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Should You Get Locs?

Should You Get Locs? Here’s Everything You Need to Know

The beautiful manes of celebrities like Lisa Bonet are more than enough to make you consider growing out a gorgeous mane yourself. Dreadlocks are edgy, exotic, and eye-catching, but they're also controversial and misunderstood. Our hair makes a statement about us; it reveals our personal taste, our culture, and even our priorities. For many people groups, dreadlocks are spiritual, and for others, growing dreadlocks represents a journey of authenticity and inner growth. As your locs go through their stages of development, so do you. 

But the question here is should you grow locs? If you're ready to commit to the development of a new and extraordinary expression of yourself, then our resounding response is 'yes!'  

What are dreadlocks really?

Historical evidence shows that dreadlocks were a thing as far back as ancient Egypt and ancient Greece, and later in Jamaica among the Rastafarians. Dreadlocks feature prominently in black and Asian cultures, though they have been embraced in recent centuries by other cultures. They indicated a commitment to spiritual practices, religious beliefs, philosophies of life, and connected to wisdom and spiritual power. 

Dreadlocks are so much more than merely a way to wear your hair. If you ask any loc-wearer about their locs, they will tell you about a journey of self-discovery. They will speak with pride and dignity about what their hair symbolizes for them and how this isn't merely a hairstyle; it's an entire lifestyle.   

Related: What is the Spiritual Meaning of Locs?

Social acceptance

Societal feelings toward locs seem to be polarized - people love them, or they hate them. Some view them as a sign of rebellion against established societal norms. Others see them as unclean and dirty, while the rest of us see them for what they are - a sign of the wearer's esteem and dignity.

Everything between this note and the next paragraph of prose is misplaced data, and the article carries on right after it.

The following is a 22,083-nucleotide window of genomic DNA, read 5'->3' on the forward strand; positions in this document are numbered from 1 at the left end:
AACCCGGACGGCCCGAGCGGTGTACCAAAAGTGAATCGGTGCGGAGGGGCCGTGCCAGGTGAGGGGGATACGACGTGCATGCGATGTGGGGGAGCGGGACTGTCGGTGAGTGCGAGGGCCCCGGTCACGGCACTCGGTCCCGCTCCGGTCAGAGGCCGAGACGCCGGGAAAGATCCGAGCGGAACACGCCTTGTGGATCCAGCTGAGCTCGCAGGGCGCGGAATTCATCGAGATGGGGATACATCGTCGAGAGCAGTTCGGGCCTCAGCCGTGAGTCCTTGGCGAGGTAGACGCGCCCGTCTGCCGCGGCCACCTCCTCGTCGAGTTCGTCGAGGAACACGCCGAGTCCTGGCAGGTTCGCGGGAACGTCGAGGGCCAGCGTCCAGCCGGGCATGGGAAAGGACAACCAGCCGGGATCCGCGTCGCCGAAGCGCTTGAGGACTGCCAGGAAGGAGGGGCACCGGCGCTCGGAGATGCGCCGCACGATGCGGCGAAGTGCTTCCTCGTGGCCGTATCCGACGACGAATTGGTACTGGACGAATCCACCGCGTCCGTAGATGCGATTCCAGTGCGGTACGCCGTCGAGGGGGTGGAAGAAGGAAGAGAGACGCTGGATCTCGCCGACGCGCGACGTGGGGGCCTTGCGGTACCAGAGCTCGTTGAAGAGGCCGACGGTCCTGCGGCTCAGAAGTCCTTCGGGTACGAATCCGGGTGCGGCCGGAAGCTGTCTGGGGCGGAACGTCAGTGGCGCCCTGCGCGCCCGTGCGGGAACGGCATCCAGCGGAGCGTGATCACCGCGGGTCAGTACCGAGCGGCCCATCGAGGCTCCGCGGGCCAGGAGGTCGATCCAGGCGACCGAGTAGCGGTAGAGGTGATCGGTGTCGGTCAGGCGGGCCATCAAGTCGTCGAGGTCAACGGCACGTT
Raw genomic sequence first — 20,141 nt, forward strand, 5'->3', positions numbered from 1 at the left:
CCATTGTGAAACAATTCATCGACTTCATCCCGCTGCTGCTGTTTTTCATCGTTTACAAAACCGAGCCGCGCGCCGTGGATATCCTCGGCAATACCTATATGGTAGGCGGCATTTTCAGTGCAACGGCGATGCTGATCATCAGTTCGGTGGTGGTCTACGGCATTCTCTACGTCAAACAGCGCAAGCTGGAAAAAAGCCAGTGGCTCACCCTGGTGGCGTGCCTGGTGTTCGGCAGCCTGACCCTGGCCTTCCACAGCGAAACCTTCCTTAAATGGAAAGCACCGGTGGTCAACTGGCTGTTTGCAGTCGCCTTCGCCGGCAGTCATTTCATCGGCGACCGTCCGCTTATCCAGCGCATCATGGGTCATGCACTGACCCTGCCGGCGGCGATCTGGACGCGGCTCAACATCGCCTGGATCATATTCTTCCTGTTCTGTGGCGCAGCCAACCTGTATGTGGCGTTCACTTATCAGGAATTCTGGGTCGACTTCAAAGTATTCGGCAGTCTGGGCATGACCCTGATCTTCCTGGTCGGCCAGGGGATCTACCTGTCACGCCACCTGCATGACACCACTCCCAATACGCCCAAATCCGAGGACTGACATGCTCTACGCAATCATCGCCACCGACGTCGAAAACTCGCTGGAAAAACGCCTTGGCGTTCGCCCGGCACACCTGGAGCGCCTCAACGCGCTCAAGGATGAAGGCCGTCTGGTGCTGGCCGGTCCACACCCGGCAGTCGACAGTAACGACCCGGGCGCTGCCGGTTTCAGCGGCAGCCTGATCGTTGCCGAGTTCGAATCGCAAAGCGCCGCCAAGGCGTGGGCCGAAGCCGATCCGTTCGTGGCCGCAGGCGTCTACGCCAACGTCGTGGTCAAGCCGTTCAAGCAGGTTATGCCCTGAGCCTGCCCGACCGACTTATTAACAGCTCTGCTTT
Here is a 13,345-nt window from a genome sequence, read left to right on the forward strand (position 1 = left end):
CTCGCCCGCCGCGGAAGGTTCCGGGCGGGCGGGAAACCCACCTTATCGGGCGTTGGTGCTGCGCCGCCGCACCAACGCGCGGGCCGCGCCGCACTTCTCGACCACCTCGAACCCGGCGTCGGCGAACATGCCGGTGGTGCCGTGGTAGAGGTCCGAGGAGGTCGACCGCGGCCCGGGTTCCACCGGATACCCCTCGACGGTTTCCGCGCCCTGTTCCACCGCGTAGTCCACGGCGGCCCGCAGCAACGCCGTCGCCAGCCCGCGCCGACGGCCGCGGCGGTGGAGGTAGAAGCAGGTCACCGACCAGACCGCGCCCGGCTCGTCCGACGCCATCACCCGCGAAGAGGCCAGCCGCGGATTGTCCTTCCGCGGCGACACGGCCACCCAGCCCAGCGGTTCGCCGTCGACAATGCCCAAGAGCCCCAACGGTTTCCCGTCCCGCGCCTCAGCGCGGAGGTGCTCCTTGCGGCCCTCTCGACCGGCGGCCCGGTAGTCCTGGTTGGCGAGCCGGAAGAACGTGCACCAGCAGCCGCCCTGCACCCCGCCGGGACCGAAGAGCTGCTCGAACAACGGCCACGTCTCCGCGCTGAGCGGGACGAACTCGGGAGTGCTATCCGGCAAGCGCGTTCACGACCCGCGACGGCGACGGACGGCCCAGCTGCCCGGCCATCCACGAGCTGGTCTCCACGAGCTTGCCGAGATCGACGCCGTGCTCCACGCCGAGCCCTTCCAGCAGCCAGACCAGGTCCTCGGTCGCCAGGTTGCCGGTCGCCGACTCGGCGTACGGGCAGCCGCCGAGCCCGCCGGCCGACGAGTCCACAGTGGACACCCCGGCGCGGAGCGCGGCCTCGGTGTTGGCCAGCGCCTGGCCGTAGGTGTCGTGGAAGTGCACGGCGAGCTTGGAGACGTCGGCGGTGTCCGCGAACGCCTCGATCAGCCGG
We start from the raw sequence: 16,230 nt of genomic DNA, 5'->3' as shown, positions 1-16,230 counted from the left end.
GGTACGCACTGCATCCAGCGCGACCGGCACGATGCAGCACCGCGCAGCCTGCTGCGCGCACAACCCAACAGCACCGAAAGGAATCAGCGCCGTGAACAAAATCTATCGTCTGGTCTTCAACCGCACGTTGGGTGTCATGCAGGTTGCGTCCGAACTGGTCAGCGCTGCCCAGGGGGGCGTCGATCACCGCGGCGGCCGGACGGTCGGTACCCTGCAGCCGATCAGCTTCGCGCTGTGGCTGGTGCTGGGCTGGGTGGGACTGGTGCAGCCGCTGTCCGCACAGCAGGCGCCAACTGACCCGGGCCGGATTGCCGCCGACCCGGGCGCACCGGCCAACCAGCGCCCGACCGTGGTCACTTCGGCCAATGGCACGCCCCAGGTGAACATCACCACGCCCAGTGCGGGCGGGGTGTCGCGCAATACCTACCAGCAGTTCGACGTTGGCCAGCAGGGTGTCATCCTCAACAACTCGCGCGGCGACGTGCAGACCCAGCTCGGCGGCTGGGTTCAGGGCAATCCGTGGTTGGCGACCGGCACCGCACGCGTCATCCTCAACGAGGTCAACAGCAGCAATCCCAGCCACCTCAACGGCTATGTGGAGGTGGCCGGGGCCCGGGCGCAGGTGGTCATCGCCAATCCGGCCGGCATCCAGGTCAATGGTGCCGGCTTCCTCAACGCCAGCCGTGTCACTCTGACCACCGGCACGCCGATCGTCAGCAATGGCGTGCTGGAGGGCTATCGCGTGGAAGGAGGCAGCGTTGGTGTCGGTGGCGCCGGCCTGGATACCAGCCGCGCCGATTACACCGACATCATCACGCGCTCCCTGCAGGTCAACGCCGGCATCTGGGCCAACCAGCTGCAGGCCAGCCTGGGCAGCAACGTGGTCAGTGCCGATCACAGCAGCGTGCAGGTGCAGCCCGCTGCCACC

Unfortunately, some people still believe that dreadlocks in the workplace are not professional. This can present a barrier to a few jobs or professions where old-fashioned thinking still reigns supreme. Even the name - 'dread' is thought to be derogatory and should be shunned by loc wearers. Even if it is true that the name has nefarious origins, we have long since reclaimed it and given it a beautiful new meaning. 

To decide to grow locs can be a demonstration of self-identify and self-empowerment. It is a brave choice when you know people may make assumptions about you that may or may not be accurate. 

Are you looking for loc products made from high-quality ingredients? We're all about supporting the dreadlock lifestyle. Check out our products at Lions Locs.  

A few things to know before you start

Hopefully, you now feel excited to embrace the loc lifestyle. However, here are a few things you should know before you begin. 

They have a mind of their own

A google image search for dreadlocks will show that locs are as unique as each person. They can be wild and wonderful, or tamed and well-groomed. Pictures of the best loc styles on celebrities or your friends may make you set out to have locs that look just like theirs, but make no mistake - your locs will have a mind of their own. Interestingly, even if the same person grew their hair in locs at two different times in their lives, their locs would likely look different each time. 

You'll need lots of patience